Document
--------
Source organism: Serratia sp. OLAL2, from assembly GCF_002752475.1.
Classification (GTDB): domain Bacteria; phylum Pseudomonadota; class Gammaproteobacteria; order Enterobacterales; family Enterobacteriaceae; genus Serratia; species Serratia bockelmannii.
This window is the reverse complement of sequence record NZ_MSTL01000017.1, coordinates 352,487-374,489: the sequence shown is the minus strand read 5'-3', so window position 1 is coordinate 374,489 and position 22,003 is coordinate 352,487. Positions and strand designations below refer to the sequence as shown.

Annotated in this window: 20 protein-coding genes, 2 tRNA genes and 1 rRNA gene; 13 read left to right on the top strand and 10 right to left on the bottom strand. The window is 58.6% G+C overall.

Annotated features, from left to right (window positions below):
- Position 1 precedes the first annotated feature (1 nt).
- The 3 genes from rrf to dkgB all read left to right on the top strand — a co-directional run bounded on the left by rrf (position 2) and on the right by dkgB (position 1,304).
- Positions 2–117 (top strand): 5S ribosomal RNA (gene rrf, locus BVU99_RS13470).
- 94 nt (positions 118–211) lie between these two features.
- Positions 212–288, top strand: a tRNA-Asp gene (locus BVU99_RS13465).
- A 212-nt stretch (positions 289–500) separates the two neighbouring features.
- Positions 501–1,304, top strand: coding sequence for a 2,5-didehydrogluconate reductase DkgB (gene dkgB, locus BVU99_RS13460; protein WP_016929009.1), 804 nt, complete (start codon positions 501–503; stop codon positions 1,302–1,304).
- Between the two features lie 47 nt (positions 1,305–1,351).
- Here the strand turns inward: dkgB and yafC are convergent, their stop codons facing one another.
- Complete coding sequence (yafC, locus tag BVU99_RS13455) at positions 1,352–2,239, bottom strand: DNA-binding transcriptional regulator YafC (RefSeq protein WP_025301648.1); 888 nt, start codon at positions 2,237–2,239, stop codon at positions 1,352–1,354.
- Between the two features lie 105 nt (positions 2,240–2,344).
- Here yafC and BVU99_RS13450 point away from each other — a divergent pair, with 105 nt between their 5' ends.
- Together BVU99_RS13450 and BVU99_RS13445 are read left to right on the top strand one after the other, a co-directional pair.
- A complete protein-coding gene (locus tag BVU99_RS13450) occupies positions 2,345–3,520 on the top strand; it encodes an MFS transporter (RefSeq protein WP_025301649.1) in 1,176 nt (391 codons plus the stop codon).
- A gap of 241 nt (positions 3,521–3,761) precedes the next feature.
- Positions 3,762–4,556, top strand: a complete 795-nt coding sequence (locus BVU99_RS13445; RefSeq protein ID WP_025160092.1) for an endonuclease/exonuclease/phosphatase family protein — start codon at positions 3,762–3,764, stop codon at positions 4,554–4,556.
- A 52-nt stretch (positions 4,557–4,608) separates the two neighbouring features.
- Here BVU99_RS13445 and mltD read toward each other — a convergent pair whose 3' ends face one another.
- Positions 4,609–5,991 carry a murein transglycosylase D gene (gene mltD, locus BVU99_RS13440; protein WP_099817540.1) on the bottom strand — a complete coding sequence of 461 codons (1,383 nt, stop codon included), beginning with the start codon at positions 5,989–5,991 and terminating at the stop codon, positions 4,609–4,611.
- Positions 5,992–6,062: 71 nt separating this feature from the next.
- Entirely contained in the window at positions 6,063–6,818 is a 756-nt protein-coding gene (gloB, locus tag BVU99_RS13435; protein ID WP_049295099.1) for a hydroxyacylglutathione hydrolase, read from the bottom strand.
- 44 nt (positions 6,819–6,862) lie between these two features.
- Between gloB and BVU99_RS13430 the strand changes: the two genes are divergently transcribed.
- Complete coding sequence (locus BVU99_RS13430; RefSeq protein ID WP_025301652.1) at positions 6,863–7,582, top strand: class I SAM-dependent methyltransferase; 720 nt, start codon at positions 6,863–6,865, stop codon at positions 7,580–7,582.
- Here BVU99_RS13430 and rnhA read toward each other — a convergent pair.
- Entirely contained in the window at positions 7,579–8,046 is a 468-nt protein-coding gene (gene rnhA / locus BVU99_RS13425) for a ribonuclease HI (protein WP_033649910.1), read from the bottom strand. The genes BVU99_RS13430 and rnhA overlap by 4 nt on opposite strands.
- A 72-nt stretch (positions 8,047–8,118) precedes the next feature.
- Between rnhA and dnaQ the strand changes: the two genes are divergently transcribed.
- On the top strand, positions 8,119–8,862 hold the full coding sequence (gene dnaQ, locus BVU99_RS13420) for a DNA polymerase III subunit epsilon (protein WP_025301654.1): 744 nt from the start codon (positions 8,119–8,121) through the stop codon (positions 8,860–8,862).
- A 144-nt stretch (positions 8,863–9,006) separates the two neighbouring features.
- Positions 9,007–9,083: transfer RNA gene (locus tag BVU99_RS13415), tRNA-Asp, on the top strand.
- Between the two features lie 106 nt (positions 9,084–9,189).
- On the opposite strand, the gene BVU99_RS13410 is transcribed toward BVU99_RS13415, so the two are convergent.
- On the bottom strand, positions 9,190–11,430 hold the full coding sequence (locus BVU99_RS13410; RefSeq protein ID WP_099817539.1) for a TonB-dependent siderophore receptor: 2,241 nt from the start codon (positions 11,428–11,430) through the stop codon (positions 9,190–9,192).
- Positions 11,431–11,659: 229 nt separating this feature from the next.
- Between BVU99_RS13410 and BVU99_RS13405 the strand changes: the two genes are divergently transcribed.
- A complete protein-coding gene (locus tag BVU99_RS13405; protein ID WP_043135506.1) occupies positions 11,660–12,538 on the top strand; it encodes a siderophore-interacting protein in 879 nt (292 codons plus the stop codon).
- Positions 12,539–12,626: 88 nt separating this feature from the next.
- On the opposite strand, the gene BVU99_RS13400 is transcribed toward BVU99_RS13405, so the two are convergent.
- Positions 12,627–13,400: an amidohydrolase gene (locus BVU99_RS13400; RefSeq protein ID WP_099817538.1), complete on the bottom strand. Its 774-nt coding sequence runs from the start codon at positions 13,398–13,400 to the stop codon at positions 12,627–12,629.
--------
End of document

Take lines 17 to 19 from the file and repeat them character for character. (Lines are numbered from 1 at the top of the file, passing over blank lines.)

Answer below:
- Here yafC and BVU99_RS13450 point away from each other — a divergent pair, with 105 nt between their 5' ends.
- Together BVU99_RS13450 and BVU99_RS13445 are read left to right on the top strand one after the other, a co-directional pair.
- A complete protein-coding gene (locus tag BVU99_RS13450) occupies positions 2,345–3,520 on the top strand; it encodes an MFS transporter (RefSeq protein WP_025301649.1) in 1,176 nt (391 codons plus the stop codon).